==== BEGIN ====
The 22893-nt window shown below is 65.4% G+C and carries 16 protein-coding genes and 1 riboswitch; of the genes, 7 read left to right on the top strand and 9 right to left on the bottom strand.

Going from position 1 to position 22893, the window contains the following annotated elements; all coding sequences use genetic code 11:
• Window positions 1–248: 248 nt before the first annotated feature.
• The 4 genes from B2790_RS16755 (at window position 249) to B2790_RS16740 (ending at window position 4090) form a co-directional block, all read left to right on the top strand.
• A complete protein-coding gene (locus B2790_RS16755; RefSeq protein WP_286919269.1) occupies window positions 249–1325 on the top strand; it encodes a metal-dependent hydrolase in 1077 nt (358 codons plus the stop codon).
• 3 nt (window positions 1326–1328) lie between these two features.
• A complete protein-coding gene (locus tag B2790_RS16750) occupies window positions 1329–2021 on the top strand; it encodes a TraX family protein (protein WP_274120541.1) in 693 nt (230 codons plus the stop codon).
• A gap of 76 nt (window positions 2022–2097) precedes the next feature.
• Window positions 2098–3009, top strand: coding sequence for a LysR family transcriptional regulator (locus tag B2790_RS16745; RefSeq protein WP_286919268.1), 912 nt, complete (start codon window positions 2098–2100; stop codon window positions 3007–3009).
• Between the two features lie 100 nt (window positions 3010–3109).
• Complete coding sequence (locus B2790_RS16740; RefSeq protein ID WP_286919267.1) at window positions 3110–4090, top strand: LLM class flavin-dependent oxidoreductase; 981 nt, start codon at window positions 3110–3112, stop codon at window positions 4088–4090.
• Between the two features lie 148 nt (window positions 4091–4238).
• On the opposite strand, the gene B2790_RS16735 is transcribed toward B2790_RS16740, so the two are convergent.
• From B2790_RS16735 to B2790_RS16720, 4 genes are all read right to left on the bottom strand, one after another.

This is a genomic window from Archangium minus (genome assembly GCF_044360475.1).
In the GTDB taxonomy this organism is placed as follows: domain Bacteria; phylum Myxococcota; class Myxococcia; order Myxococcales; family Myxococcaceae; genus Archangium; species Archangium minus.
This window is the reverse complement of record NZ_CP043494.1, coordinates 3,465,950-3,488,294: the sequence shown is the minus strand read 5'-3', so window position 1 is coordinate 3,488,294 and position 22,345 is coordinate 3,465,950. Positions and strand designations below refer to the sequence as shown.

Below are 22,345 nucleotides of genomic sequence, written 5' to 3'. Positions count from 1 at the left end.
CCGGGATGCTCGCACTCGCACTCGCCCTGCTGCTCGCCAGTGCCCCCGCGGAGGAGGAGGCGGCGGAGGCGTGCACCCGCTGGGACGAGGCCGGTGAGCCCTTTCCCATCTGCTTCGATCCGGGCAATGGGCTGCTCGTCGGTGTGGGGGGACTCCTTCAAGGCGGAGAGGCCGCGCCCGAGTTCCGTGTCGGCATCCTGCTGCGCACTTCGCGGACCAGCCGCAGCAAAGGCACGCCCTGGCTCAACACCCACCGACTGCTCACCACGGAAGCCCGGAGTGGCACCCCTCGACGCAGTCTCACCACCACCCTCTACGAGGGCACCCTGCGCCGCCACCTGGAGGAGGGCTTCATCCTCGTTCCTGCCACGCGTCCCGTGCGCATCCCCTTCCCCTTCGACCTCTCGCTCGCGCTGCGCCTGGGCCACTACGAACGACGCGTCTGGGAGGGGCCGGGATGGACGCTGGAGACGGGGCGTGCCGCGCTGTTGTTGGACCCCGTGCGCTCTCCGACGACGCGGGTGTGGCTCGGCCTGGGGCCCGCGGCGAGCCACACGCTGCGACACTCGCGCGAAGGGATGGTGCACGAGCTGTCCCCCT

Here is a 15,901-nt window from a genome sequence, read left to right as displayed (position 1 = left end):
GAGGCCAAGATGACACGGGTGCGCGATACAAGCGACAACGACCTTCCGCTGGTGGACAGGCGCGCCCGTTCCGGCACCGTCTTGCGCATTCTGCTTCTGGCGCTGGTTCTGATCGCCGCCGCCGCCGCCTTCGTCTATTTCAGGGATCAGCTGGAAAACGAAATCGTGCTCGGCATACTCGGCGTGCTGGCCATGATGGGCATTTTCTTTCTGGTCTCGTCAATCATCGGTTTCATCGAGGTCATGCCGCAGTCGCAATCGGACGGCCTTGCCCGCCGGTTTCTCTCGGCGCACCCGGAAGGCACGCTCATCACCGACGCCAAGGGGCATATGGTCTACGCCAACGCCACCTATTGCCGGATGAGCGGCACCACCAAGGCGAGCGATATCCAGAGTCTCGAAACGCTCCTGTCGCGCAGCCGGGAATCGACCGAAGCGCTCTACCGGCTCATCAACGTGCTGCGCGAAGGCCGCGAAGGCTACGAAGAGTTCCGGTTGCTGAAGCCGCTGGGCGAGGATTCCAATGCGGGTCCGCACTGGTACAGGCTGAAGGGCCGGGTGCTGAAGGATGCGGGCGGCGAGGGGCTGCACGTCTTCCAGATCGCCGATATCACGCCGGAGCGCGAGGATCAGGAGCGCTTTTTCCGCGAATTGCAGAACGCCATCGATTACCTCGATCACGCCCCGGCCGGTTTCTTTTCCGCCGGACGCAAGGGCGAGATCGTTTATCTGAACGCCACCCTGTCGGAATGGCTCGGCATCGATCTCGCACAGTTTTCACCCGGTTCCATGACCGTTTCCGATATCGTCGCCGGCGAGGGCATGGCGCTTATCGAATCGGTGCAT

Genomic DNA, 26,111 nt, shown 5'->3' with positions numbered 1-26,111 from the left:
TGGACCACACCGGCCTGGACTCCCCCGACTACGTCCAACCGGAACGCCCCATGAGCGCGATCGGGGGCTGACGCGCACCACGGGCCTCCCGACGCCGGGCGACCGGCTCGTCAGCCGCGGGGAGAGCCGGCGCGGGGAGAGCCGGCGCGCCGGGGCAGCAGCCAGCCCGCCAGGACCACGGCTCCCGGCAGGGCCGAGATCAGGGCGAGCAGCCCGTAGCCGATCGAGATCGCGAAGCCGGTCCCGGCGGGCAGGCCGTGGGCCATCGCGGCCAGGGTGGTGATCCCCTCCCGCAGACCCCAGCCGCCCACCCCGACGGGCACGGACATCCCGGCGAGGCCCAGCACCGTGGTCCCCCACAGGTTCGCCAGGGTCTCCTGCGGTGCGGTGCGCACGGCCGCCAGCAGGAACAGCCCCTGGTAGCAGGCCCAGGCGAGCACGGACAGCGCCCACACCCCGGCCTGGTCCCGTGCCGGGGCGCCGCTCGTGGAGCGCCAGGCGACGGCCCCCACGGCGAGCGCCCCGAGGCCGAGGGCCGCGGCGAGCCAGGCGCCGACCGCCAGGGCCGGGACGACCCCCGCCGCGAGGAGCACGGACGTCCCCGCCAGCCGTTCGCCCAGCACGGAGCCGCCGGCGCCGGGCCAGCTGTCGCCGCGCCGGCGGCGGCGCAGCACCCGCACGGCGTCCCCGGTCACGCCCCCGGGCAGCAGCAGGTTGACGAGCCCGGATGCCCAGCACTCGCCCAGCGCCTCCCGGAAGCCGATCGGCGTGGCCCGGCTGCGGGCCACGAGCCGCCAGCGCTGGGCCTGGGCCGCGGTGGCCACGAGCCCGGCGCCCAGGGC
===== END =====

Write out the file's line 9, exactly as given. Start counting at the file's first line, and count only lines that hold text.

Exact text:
• Window positions 2098–3009, top strand: coding sequence for a LysR family transcriptional regulator (locus tag B2790_RS16745; RefSeq protein WP_286919268.1), 912 nt, complete (start codon window positions 2098–2100; stop codon window positions 3007–3009).